Looking for the causes of Parkinson's
Although the causes of certain types of
parkinsonism have been identified, the cause of Parkinson's
itself remains unknown.
As yet there is no cure and the causes of Parkinson's are still unknown, so funding research is crucial.
Dr Shirley Ratcliffe, person with Parkinson's
Parkinson's occurs due to a loss of nerve cells in the brain.
The symptoms of Parkinson's emerge when around 70% of cells have
It is not known why these nerve cells die.
We fund research exploring the causes of
Parkinson's. We need to know how and why certain nerve cells in
the brain in Parkinson's die in order to find a cure.
The loss of dopamine in Parkinson's
The nerve cells that die and lead to the development of
Parkinson's are responsible for producing a chemical known as
Dopamine allows messages to be sent to the parts of the brain
that co-ordinate movement.
With the loss of dopamine-producing nerve cells, these parts of
the brain are unable to work normally, causing the symptoms of
Parkinson's to appear.
The level of dopamine then continues to fall slowly over many
years, causing symptoms to further develop and new symptoms to
It is generally thought that people develop Parkinson's due to a
combination of genes that increase its possibility and
Genes and Parkinson's
It is extremely rare for people to pass on Parkinson's to their
It is estimated that Parkinson's may have a
genetic cause for 5 in every 100 people with the condition.
In the rare examples where Parkinson's does seem to be passed on
from one generation to the next, genetic abnormalities appear to be
Even when an abnormal gene is present the chances of going on to
develop Parkinson's are very low.
Researchers are interested in the role of genes which cause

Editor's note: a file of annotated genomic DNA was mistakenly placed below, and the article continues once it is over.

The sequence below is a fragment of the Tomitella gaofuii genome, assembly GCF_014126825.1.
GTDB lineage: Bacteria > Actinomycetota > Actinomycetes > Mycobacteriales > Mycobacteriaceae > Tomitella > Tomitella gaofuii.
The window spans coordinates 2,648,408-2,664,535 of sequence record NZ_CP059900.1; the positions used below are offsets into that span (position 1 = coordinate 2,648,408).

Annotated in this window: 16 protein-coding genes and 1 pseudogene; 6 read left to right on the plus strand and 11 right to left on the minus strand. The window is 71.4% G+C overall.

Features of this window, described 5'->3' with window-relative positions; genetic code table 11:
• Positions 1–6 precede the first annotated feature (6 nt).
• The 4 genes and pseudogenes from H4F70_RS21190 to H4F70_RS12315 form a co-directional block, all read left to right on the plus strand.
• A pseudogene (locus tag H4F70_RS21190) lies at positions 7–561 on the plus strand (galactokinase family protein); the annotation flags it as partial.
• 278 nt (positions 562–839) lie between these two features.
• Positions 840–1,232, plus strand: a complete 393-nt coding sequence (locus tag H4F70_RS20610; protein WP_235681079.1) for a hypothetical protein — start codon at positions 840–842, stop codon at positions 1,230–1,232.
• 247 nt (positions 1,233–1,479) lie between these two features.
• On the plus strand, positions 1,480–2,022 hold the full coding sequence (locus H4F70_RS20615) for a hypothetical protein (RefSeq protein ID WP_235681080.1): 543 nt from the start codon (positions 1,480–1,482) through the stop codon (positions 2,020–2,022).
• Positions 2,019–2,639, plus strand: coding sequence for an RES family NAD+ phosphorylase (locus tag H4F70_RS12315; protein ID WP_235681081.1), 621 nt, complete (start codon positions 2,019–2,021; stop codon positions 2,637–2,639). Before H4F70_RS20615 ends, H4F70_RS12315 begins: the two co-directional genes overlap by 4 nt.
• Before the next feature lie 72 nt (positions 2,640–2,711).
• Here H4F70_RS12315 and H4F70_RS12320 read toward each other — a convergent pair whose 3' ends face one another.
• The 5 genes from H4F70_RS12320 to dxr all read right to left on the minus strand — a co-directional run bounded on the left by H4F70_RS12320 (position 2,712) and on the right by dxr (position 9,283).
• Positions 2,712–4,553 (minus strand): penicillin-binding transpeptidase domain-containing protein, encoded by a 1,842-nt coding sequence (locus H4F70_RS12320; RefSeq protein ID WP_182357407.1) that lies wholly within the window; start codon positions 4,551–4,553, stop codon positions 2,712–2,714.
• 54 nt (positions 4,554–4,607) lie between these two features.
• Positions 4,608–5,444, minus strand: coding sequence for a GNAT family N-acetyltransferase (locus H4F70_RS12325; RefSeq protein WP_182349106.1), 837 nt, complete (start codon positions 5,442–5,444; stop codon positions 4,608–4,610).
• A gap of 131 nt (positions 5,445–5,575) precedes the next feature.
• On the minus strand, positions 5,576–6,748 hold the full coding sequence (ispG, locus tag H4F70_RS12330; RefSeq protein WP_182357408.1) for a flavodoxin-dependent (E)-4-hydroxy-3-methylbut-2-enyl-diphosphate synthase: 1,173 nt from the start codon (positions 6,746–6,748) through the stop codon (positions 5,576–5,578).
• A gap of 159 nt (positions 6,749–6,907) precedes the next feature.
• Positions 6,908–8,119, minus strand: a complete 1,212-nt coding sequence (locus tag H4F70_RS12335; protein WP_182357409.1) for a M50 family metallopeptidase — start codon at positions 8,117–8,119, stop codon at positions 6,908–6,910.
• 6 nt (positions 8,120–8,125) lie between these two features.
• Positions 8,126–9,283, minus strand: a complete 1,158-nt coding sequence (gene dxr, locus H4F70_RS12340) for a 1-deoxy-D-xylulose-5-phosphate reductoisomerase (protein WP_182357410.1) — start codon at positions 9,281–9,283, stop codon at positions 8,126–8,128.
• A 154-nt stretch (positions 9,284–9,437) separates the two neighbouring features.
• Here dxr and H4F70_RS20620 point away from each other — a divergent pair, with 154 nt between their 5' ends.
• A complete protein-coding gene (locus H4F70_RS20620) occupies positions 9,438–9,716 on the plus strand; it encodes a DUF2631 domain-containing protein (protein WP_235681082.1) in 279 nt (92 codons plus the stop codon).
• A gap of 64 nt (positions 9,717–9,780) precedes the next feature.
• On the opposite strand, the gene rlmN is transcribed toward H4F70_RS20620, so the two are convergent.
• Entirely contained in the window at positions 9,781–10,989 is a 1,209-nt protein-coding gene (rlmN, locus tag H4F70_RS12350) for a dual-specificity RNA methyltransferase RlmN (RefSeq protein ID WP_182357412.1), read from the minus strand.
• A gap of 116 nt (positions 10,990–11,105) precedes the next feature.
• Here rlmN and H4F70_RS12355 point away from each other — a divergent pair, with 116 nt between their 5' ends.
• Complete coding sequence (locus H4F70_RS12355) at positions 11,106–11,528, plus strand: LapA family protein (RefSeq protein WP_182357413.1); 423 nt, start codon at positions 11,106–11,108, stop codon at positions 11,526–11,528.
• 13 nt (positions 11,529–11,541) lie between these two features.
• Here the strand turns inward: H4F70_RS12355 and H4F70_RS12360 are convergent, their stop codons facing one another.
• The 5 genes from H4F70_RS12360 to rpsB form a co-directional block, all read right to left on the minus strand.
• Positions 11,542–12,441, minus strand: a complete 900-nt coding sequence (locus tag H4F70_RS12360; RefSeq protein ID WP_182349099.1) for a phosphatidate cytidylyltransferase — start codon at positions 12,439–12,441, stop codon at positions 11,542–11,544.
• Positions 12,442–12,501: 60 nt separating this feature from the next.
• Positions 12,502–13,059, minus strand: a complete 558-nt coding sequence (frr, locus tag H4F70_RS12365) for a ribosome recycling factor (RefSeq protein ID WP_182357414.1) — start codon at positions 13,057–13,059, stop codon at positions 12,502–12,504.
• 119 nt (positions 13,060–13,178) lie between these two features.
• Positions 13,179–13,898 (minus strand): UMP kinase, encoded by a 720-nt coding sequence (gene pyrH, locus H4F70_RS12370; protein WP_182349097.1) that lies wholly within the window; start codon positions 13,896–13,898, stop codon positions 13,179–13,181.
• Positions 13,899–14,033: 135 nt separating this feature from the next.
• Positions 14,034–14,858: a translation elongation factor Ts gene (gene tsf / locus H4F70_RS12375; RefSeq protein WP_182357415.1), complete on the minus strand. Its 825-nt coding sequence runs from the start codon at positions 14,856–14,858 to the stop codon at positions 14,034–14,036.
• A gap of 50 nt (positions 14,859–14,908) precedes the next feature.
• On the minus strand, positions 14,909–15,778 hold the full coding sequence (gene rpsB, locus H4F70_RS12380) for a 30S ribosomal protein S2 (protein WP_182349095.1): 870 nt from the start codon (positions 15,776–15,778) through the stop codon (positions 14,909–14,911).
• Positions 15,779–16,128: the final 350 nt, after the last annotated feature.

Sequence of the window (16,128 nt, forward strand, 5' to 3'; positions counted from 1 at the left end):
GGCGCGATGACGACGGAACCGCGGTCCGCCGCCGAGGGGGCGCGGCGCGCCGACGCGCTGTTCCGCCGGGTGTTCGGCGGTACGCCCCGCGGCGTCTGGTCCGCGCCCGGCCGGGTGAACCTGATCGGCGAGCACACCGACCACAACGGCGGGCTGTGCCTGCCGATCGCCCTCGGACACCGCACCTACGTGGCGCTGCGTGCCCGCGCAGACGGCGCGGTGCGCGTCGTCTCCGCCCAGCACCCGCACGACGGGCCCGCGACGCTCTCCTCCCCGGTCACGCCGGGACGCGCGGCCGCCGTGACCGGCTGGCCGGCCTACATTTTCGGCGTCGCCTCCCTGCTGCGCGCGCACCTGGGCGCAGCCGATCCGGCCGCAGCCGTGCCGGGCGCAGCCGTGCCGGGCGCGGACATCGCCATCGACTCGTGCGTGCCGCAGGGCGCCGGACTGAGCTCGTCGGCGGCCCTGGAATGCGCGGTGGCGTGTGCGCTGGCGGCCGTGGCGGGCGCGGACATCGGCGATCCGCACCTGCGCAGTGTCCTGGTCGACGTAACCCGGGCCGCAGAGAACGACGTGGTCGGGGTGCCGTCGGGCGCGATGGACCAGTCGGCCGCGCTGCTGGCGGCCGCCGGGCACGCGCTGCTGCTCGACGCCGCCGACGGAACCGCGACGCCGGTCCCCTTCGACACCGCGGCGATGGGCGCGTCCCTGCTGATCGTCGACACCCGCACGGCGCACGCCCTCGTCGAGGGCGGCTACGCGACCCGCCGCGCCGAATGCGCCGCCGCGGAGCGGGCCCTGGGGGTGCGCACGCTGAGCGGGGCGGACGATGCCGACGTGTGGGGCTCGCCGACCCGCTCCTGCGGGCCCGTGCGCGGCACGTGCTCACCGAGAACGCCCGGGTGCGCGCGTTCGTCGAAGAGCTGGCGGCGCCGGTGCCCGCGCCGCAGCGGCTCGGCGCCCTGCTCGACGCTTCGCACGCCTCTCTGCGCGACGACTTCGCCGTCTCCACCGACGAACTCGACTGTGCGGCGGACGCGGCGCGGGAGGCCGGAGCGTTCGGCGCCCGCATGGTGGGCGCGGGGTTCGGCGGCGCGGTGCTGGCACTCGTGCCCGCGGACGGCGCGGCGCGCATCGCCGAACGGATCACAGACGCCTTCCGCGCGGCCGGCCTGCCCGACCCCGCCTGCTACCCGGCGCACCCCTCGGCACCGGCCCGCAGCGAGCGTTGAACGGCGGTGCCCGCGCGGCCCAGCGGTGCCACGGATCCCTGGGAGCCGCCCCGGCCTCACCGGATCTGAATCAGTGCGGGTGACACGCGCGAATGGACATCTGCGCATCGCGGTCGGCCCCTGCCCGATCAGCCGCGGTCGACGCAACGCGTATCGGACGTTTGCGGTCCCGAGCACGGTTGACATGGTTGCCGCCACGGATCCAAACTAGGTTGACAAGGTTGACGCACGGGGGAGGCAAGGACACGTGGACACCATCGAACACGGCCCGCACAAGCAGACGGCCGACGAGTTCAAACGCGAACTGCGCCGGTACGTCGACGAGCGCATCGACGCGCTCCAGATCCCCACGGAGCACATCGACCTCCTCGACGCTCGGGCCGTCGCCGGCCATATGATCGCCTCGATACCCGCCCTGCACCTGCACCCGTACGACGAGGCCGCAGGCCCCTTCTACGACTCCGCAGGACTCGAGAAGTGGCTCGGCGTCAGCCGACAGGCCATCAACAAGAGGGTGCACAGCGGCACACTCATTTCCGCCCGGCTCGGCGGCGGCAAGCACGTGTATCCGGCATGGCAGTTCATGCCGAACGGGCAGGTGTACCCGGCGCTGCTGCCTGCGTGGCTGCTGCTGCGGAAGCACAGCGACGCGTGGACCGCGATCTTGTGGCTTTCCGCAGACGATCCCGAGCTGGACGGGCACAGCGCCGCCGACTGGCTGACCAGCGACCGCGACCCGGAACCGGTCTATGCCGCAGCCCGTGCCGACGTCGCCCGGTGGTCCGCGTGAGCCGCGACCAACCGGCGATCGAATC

inherited Parkinson's as it may help them understand the process of
nerve cell death.
Looking for genetic causes of Parkinson's
DJ-1 is one of several genes known to be linked to some
inherited forms of Parkinson's. Research into how mutations in this
gene affect the nerve cells in Parkinson's is ongoing.
Changes or mutations in the parkin gene are also linked to some
forms of early onset Parkinson's (when people are diagnosed under
the age of 40).
But it is not known how these changes in parkin lead to the
death of nerve cells in Parkinson's.
You can read more on genetic research in our Inherited Parkinson's and genetic testing
Environmental causes of Parkinson's
There is some evidence that environmental factors (toxins) may
cause dopamine-producing neurons to die, leading to the development
The term environment refers to the world around you and the
pathogens (viruses and bacteria), toxic chemicals and heavy metals
that occupy it.
In particular, there has been a great deal of speculation about
the link between the use of herbicides and pesticides and the
development of Parkinson's.
A case often quoted is that of drug users mistakenly taking a
substance similar to a pesticide instead of heroin.
Within weeks or months, many of them developed irreversible
There are many other examples of different environmental factors
leading to the development of Parkinson's, but as yet the evidence
Take a look at our research news for
more on the latest developments.
Also in this section
Research into the causes of Parkinson's
As the UK's Parkinson's support and research charity we're
leading the work to find a cure. Find out more about our plan to cure Parkinson's.